a pet's life magazine Summer 2015 - Page 24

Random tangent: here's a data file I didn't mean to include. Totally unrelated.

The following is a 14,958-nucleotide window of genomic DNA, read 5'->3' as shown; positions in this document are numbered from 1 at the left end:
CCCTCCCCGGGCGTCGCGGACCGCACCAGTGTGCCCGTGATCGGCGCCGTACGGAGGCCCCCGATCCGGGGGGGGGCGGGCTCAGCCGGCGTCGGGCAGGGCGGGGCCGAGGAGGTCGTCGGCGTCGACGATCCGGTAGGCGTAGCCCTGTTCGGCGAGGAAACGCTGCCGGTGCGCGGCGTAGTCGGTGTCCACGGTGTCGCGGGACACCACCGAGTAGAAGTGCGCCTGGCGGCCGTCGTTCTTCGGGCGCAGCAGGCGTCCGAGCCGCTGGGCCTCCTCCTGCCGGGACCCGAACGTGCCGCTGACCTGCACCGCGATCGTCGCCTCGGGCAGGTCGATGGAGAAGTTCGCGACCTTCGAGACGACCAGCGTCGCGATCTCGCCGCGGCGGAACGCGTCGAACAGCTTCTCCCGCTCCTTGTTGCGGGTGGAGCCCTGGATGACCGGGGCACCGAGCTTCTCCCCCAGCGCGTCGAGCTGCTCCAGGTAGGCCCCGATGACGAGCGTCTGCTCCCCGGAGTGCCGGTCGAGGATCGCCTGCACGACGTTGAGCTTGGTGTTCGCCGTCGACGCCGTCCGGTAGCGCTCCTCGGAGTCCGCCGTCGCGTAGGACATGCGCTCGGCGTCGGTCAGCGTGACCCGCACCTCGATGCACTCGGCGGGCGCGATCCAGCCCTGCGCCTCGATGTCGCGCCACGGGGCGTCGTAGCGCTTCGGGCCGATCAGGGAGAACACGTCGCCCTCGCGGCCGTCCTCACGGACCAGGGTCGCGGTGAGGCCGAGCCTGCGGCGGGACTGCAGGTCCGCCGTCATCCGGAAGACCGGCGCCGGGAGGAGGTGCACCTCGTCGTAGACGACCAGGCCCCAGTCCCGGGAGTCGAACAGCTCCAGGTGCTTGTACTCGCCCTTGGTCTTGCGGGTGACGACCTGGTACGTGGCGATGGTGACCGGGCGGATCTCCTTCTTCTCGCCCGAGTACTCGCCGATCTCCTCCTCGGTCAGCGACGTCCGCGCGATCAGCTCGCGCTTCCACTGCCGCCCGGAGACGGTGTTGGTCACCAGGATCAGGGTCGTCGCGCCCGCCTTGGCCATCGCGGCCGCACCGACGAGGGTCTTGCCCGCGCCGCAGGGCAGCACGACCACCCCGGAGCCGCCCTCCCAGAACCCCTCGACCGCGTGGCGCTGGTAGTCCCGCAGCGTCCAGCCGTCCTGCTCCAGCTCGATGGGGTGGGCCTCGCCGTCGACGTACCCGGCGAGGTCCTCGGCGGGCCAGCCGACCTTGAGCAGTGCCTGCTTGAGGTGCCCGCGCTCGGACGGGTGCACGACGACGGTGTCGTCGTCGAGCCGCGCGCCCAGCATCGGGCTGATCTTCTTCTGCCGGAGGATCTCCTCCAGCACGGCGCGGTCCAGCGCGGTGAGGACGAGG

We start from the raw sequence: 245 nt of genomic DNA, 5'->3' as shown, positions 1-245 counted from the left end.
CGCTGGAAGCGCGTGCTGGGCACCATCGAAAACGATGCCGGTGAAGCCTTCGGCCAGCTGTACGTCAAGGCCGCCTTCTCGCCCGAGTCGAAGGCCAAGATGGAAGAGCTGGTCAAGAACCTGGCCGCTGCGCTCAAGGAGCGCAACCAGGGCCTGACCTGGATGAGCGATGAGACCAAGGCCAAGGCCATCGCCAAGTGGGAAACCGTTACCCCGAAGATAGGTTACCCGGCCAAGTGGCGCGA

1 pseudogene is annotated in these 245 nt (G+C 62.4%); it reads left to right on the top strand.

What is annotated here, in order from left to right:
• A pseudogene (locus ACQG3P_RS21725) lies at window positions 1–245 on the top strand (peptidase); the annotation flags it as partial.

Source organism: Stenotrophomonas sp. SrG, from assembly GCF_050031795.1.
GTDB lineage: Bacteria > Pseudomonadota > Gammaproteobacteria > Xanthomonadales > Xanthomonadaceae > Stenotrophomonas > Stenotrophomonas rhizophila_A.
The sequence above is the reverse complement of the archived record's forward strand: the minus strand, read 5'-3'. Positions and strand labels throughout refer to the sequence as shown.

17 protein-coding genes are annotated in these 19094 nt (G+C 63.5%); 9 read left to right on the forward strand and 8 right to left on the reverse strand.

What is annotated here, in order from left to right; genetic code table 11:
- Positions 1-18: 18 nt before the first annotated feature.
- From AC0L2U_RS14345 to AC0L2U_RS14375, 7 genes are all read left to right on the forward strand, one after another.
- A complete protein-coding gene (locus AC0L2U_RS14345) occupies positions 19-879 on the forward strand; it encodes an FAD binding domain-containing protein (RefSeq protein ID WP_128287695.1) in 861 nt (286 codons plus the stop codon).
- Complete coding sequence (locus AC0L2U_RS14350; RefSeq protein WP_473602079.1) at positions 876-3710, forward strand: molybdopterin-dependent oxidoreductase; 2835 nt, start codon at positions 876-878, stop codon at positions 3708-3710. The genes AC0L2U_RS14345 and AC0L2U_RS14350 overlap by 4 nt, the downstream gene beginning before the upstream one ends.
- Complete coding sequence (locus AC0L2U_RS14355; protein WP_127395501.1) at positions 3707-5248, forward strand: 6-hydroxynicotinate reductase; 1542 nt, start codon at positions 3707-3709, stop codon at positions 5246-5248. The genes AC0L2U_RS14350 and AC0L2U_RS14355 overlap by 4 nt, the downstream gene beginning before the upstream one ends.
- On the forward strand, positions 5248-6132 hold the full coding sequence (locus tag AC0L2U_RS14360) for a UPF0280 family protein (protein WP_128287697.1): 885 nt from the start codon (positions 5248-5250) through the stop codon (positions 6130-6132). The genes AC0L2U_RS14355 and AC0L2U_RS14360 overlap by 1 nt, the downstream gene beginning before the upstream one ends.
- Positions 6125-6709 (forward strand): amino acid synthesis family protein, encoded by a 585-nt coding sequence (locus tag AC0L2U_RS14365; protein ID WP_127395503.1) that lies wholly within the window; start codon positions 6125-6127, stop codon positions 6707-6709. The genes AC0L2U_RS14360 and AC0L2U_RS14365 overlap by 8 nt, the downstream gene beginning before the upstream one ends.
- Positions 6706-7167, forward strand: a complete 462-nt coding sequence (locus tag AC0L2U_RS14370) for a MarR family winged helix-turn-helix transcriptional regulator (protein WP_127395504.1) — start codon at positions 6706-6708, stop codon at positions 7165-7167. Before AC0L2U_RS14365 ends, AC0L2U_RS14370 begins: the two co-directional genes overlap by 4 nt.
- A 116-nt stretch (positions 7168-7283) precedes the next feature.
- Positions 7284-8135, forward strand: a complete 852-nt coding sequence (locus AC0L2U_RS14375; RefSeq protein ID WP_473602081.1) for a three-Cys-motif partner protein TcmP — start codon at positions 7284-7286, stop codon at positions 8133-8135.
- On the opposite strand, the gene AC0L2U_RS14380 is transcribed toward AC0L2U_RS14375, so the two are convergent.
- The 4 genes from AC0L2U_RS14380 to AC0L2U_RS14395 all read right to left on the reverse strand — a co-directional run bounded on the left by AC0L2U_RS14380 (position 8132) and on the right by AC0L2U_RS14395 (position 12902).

training tips Leash Walking Woes When a dog pulls on leash, it can be very frustrating for both you and your dog. Fortunately, through positive reinforcement techniques, you can teach your dog to want to walk with you! Dogs will only expend energy if there is a reason to do so. Through pulling, dogs are able to obtain real-life rewards; sniffing bushes, eating food off the ground, greeting people or other dogs, etc. You can use other rewards, like treats, to show him that it is more worthwhile to walk loose-leash than it is to pull. To teach your dog to walk with you, here are some fun leash walking games to practice together: Start in a non-distracting location such as the house or backyard. When your dog does any of the following, deliver a high-value treat behind your heel or knee in the walk position: 1) responds to an orienting sound (e.g. kissy noise or whistle), 2) releases tension on the leash and/or moves toward you, or 3) follows you as you walk backward. One of the most important leash games to practice is “Let’s go.” The cue “Let’s go” lets the dog know you are about to change direction. Before or when your dog pulls, say, “Let’s go,” then apply gentle, steady pressure on the leash as you guide him toward you. When your dog gives into the pressure and comes with you, praise him and give a high-value treat. Through these positive training techniques, your dog will learn that you are more interesting than all other distractions! To master this skill, attend the Leash Walking workshops, or other training classes offered at San Diego Humane Society. You can also call the Behavior Helpline at (619) 299-7012 x2244 to speak directly to an experienced trainer. For more information and tips, visit www.sdhumane.org. 24 apetslifemagazine.com | SUMMER 2015